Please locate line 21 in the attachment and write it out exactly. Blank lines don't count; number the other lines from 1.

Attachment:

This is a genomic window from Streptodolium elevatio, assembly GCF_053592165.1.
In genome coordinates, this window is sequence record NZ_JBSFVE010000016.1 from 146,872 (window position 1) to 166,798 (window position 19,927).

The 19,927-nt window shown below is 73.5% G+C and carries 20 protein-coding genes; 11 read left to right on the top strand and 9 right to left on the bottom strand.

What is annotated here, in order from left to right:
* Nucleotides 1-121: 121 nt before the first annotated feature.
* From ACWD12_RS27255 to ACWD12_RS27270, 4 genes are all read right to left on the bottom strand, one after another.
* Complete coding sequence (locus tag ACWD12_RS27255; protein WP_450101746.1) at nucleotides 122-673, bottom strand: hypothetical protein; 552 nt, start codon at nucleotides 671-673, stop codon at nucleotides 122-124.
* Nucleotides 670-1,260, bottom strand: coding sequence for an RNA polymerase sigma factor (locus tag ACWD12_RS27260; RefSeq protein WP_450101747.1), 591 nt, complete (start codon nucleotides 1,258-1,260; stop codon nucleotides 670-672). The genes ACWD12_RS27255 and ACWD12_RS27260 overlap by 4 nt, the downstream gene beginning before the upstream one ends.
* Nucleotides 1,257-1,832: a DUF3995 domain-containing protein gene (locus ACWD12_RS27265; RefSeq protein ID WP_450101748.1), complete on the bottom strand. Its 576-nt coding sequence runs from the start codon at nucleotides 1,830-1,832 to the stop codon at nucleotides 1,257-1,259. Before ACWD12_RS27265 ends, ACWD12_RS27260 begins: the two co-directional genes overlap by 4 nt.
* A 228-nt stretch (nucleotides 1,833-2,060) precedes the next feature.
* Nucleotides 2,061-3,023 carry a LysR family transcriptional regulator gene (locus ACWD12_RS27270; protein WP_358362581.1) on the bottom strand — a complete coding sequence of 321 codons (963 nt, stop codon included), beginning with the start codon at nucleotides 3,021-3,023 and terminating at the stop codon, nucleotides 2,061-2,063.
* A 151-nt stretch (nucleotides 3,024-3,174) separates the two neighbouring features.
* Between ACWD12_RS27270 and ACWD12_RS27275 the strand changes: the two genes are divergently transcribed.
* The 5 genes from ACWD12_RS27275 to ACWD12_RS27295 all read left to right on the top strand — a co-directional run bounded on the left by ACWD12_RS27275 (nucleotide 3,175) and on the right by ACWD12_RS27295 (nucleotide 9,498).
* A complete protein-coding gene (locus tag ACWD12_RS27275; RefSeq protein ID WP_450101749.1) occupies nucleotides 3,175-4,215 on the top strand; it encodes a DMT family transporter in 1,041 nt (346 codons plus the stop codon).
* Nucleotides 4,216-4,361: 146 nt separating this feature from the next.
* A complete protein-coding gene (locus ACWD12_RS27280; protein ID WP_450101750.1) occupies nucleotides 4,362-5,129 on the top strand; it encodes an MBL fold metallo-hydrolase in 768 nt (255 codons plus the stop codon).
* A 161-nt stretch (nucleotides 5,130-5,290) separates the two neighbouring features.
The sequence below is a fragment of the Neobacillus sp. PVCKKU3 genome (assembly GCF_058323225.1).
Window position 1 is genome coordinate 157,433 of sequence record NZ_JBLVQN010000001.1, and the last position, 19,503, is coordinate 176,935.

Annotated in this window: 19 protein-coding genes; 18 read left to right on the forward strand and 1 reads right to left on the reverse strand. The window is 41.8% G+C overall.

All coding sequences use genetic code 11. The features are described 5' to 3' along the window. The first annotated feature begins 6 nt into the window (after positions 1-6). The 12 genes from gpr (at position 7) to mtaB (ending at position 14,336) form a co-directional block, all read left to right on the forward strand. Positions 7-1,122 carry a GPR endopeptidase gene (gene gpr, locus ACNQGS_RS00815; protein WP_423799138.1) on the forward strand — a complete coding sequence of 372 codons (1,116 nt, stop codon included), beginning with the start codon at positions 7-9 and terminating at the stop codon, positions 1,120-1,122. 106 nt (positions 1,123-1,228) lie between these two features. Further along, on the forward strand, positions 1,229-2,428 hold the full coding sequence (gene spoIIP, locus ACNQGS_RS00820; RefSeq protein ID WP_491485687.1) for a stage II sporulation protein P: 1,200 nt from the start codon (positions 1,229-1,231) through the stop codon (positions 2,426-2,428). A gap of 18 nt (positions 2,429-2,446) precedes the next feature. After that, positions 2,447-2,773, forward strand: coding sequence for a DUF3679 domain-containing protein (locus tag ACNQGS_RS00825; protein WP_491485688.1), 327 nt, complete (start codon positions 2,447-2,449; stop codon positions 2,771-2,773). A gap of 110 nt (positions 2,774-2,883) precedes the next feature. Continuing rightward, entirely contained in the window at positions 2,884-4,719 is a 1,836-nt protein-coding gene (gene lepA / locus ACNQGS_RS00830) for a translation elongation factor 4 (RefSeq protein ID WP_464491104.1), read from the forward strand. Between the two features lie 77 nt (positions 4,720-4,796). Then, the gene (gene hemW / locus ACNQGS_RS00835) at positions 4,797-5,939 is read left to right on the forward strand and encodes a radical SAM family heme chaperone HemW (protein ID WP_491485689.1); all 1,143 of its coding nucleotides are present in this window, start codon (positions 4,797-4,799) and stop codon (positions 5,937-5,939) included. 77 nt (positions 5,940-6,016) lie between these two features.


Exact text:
Annotated in this window: 19 protein-coding genes; 18 read left to right on the forward strand and 1 reads right to left on the reverse strand. The window is 41.8% G+C overall.